“You need to set the salt on the table,” she said to one student, gesturing in a more subdued downward motion.

Navigating the Path Between Computer Science and Music

In 1959, the British novelist and physicist Sir C.P. Snow gave a famous lecture ruing what he saw as a rift between society’s “two cultures”—the humanities and the sciences. Snow would surely be heartened, half a century later, by Dartmouth doctoral student Andy Sarroff.

“I have one foot in the music department and one foot in the computer science department,” says Sarroff.

“I would describe myself as being in the field of music-information retrieval,” he continues. “It’s not such an old field—probably just about 15 years old. Its focus is taking music in whatever format it’s in and extracting meaningful information out of it. Usually, I’m working with digital audio—looking at the zeros and ones in digital audio and mapping the perception to the signal.”

Sarroff came to his interest in “zeros and ones” through his interest in notes and meter.

“Music was a gateway to computing for me. I’ve always played music,” he says.

He was a music major as an undergraduate at Wesleyan and then a recording engineer for eight years or so. He went on to earn a master’s degree in music technology at New York University.

Why Does Music Move Us So? (National Geographic)

The National Geographic blog Only Human writes about a Dartmouth study that looks at how people express emotions in music and how they express the same emotions in movement.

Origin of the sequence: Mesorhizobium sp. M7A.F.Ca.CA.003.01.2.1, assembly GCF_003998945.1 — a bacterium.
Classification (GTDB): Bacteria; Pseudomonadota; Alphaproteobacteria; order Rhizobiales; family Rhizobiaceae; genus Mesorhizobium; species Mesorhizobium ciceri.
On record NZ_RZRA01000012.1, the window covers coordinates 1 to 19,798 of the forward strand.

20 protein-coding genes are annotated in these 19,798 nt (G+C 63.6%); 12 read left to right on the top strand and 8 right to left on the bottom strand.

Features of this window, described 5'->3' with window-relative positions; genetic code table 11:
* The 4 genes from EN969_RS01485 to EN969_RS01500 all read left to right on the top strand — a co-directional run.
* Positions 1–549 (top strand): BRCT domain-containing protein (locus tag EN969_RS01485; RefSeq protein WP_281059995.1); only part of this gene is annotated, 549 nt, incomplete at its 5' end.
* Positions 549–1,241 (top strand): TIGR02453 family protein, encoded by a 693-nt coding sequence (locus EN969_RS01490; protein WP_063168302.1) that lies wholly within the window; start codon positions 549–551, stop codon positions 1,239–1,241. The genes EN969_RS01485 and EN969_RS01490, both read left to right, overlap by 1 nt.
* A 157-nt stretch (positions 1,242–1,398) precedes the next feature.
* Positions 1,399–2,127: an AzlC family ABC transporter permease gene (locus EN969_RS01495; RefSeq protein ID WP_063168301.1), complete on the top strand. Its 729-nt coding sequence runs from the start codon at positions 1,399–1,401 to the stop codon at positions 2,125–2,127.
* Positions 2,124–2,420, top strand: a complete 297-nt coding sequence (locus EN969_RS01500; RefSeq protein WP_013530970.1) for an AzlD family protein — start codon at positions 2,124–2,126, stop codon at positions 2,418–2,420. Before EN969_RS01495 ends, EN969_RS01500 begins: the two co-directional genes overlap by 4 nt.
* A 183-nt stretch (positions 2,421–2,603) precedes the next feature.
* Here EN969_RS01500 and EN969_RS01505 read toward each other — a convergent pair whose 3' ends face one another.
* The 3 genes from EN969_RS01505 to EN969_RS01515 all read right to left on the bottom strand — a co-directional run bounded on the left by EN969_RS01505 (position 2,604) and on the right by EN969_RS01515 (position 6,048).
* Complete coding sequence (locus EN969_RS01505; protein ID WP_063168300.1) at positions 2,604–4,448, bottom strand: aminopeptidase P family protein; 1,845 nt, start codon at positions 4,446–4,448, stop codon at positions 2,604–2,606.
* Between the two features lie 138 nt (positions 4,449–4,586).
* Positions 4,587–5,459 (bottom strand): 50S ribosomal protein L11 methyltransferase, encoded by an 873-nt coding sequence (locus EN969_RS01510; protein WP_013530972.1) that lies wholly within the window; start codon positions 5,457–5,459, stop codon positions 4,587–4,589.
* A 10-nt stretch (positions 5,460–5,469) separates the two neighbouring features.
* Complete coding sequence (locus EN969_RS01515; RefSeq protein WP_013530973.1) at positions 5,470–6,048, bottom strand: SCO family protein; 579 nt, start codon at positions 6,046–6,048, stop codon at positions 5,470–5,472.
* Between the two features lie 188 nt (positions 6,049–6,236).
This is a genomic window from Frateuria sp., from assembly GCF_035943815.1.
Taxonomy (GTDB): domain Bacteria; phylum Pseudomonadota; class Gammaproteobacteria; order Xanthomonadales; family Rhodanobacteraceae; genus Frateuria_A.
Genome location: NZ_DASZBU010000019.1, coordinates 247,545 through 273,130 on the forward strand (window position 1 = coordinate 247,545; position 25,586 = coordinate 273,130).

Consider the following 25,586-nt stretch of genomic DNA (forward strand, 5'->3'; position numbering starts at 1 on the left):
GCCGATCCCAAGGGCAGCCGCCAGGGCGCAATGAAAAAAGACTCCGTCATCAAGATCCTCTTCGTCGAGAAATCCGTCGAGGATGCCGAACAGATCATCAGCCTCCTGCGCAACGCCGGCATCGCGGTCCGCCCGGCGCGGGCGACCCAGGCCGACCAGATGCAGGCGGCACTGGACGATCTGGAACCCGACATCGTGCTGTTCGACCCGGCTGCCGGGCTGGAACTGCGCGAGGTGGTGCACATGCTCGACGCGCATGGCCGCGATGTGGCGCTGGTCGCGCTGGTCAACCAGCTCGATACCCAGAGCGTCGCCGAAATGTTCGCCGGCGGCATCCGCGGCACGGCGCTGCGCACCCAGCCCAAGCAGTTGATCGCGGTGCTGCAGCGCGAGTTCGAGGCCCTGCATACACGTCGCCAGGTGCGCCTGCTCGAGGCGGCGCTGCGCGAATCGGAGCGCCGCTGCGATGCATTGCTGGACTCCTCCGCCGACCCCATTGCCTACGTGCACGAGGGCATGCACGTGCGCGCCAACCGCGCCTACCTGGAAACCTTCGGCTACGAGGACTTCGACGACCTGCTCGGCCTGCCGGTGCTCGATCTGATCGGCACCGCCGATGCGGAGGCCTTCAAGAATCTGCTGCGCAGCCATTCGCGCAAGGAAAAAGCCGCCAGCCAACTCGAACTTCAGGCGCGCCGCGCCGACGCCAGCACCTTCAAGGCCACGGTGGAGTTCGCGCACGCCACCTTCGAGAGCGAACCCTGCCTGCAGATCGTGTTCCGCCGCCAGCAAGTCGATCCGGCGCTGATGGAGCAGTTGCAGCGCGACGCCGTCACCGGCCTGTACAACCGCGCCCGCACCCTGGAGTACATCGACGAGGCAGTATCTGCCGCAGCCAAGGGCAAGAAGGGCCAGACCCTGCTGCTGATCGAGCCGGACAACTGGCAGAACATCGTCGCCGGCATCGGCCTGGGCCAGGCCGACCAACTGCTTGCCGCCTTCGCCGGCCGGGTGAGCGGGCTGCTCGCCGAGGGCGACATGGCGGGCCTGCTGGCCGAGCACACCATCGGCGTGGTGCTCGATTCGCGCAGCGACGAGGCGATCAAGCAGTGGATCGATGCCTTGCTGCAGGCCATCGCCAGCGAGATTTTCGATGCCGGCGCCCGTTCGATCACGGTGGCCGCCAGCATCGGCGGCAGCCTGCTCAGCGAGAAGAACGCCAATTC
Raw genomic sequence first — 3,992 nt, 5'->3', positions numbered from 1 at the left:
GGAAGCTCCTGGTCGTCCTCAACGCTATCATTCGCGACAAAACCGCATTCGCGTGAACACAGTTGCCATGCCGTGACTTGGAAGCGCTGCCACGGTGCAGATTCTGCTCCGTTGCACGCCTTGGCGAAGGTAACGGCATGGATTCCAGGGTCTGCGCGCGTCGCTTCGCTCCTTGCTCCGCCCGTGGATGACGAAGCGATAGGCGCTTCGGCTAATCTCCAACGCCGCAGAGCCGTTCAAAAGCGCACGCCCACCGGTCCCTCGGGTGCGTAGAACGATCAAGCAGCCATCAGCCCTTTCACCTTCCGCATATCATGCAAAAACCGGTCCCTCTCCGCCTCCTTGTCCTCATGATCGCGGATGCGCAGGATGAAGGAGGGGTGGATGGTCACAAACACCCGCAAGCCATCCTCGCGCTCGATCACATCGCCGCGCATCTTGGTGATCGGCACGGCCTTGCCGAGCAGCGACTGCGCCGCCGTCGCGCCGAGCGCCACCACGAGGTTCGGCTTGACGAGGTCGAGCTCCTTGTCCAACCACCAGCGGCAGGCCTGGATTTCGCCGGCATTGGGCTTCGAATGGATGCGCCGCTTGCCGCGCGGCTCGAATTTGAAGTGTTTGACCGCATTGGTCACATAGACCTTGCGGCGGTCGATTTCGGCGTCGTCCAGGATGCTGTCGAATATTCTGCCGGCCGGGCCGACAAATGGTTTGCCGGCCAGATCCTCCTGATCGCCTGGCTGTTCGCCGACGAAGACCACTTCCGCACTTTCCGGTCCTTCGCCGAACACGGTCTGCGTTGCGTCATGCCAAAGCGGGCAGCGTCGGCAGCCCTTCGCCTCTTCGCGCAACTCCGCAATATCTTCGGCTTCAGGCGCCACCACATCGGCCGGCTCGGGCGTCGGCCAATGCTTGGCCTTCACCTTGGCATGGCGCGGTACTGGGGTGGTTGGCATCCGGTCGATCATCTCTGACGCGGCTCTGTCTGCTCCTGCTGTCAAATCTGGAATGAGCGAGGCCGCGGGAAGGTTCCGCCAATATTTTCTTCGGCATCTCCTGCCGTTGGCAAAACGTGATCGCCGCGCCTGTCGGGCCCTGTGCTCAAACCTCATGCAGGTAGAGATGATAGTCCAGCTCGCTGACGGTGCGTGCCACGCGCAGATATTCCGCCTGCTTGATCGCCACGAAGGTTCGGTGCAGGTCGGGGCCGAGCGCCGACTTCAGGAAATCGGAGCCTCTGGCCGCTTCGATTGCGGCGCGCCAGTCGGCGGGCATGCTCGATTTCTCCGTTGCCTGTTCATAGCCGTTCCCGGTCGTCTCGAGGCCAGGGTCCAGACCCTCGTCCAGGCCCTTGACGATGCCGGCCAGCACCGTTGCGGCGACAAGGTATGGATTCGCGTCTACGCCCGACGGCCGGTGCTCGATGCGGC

The researchers included Thalia Wheatley, assistant professor of psychological and brain sciences; Beau Sievers, PhD student in the Department of Psychological and Brain Sciences; Larry Polansky, the Jacob H. Strauss 1922 Professor in Music; and Michael Casey, the James Wright Professor and chair of the Department of Music.

According to the study, the magazine writes, “our cognitive connection to music may have evolved from an older skill, the ability to glean emotion from motion.”

Read the full story, published 12/18/12 by National Geographic.

Exploring the Arts in Class, on Stage, and Across the Globe

Dartmouth offers dozens of opportunities for students to engage in its vibrant arts culture—whether in the classroom, on the performance stage, or across
the globe.

“Dartmouth is simply an outstanding place to study the arts,” says Adrian Randolph, associate dean of the faculty for the arts and humanities, and the Leon E. Williams Professor of Art History. “We have gifted practitioners who mentor students in all media. What is more, we match such creativity with up-to-date interpretations that help students understand art through time and around the globe.”

In the 2011-12 academic year, 2,383 students enrolled in film studies, music, theater, and studio art courses. Dartmouth will offer 71 courses in these subjects for winter term 2013. Still more students will craft novellas in a creative writing course, create animation in a computer science class, or study ancient Greek architecture in an art history course.

Handel Society to Perform Premiere of Award-Winning Alumni Composer’s Piece

When Oliver Caplan ’04 returns to campus for the Handel Society of Dartmouth College’s performance on November 13, it will be a special occasion for the award-winning composer. Not only will he see old friends in the chorus he once sang with as an undergraduate, but the 100-member group will also premiere a work he wrote.

Caplan’s Roots & Wings was commissioned by Handel Society Director Robert Duff in honor of the Hopkins Center for the Art’s 50th-anniversary celebration. It will be performed in Spaulding Auditorium at 7 p.m. as part of a program entitled Away From Home, which also includes the great American composer John Corigliano’s Fern Hill.

Additionally, the concert previews music by Giovanni Pierluigi da Palestrina (1525-1594), Tomás Luis de Victoria (1548-1611), and Anton Bruckner (1824-1896). The Handel Society will perform these pieces on its upcoming Italian tour.